It took years for Gabrielle Union to embrace her natural hair, but now that she does, she's determined to instill the same value of self-love within her daughters.
The actress confessed that she "hated" her tresses while growing up. "I wanted it to be anything but what it was," she recalled. "I wasted so much of my youth in my twenties, thirties and certainly my teens wanting to be someone else."
Union revealed that society also led her to believe that she wasn't as beautiful as other leading ladies in Hollywood, explaining there were no Black stars setting an example.
These days, she's worked it into her contract that her two personal stylists have to be the ones to do her hair when on set, but she admitted that having them around is "a luxury" that most actresses don't have until they've established their career — which is something she's experienced herself.
"You kind of get what you get and you have to hope that the production cares about their Black talent and the production cares about our hair health and our confidence..." she said. "A lot of productions don’t give a s**t and will be like, 'I want you to look like this,' showing a picture of you from your Instagram or a red carpet. And you're like, 'Yeah, Black people did that. And you don’t have any of those in your hair and makeup trailer. So…'"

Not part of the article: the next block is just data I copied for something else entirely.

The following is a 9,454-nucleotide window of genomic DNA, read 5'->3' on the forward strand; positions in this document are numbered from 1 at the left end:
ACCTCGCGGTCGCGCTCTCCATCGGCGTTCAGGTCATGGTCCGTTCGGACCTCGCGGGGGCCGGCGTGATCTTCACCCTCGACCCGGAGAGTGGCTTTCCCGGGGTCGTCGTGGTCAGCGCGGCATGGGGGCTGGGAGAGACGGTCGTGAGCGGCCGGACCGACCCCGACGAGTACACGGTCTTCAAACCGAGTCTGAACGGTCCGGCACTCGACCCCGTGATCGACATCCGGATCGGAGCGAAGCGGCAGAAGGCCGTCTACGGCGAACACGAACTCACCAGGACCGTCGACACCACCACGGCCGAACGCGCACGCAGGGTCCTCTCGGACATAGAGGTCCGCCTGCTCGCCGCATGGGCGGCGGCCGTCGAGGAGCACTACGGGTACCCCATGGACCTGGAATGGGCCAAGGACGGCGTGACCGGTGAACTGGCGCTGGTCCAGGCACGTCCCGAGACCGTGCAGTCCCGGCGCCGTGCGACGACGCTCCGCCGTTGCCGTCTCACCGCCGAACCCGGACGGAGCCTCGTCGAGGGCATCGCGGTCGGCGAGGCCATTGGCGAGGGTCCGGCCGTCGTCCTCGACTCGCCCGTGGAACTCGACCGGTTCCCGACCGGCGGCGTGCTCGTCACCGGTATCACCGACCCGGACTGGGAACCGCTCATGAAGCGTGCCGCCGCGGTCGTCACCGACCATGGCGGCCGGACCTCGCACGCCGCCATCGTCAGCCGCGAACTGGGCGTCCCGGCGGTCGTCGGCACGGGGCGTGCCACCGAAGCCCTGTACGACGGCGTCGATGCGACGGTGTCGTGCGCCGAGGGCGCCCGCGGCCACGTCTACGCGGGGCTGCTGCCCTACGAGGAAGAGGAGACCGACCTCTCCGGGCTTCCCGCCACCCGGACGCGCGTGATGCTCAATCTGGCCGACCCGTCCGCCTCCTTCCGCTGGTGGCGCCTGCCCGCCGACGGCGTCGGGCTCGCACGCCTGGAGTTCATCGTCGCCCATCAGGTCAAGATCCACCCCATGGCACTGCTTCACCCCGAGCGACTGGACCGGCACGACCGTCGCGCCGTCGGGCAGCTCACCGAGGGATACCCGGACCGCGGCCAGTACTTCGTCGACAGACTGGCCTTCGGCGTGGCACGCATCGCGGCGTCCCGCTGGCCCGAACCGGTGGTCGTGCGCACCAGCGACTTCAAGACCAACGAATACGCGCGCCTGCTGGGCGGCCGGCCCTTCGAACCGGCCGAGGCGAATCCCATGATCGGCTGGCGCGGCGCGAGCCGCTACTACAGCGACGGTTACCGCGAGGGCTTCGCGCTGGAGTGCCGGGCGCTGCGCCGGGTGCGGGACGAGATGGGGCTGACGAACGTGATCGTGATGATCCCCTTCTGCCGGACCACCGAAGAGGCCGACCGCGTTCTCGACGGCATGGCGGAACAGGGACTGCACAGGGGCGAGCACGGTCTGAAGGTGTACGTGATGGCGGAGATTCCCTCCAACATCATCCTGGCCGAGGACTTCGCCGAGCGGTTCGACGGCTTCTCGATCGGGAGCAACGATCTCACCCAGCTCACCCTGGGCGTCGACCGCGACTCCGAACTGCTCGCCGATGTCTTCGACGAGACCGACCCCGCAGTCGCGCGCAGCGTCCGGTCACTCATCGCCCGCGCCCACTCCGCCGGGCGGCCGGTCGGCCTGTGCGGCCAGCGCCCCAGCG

It wasn't until she hit her 40s that she did some "internal work," therapy and took on more self-help practices, all of which lead to her embracing her hair's natural curls and texture. Now, she wants to be a role model for Black youth, including her own kids Kaviaa, 2, and Zaya, 13.
When asked how she instills hair confidence in others, she replied, "I live it. I show them. It's one thing to say, 'Oh your hair is beautiful as it is' while you're getting a relaxer every six weeks," she explained. "What you say and what you're doing don’t match."
"Just growing it out, loving my own texture, loving my own curls," she continued. "Letting them see my natural hair texture, letting them see my natural curls."
The star hasn't had a hair straightening treatment for more than 15 years, but when she does treat her hair, she lets her daughters "watch the whole process: how I wash my hair, how I deep condition, when I do a steam, letting them see me get my hair trimmed," she noted.
"I don't know why that feels radical, but we like to hang on to some dead ends because we value length but it's unhealthy," she added. "Having your kids see you get regular hair cuts and trims, you don't even think about how freeing that can be."
Union talked to Madame Noir and PEOPLE.